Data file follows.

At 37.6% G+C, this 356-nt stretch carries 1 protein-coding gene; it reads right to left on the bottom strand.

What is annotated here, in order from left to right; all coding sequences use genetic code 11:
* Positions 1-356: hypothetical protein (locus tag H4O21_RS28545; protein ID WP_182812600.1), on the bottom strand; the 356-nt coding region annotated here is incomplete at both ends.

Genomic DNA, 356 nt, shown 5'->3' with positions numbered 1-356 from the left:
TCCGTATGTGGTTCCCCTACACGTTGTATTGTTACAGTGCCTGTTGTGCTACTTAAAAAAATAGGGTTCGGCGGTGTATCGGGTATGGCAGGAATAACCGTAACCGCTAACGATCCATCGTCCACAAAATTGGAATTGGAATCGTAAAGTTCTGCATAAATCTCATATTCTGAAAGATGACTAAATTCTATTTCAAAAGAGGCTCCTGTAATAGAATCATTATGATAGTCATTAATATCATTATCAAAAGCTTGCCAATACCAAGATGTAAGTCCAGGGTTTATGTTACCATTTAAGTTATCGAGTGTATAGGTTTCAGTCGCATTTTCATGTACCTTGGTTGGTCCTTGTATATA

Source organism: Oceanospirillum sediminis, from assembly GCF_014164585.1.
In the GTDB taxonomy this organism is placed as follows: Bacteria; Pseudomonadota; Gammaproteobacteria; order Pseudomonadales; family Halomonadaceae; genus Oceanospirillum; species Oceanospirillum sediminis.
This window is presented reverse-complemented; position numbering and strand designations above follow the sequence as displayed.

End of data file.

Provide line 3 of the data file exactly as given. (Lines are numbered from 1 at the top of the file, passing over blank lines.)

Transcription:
* Positions 1-356: hypothetical protein (locus tag H4O21_RS28545; protein ID WP_182812600.1), on the bottom strand; the 356-nt coding region annotated here is incomplete at both ends.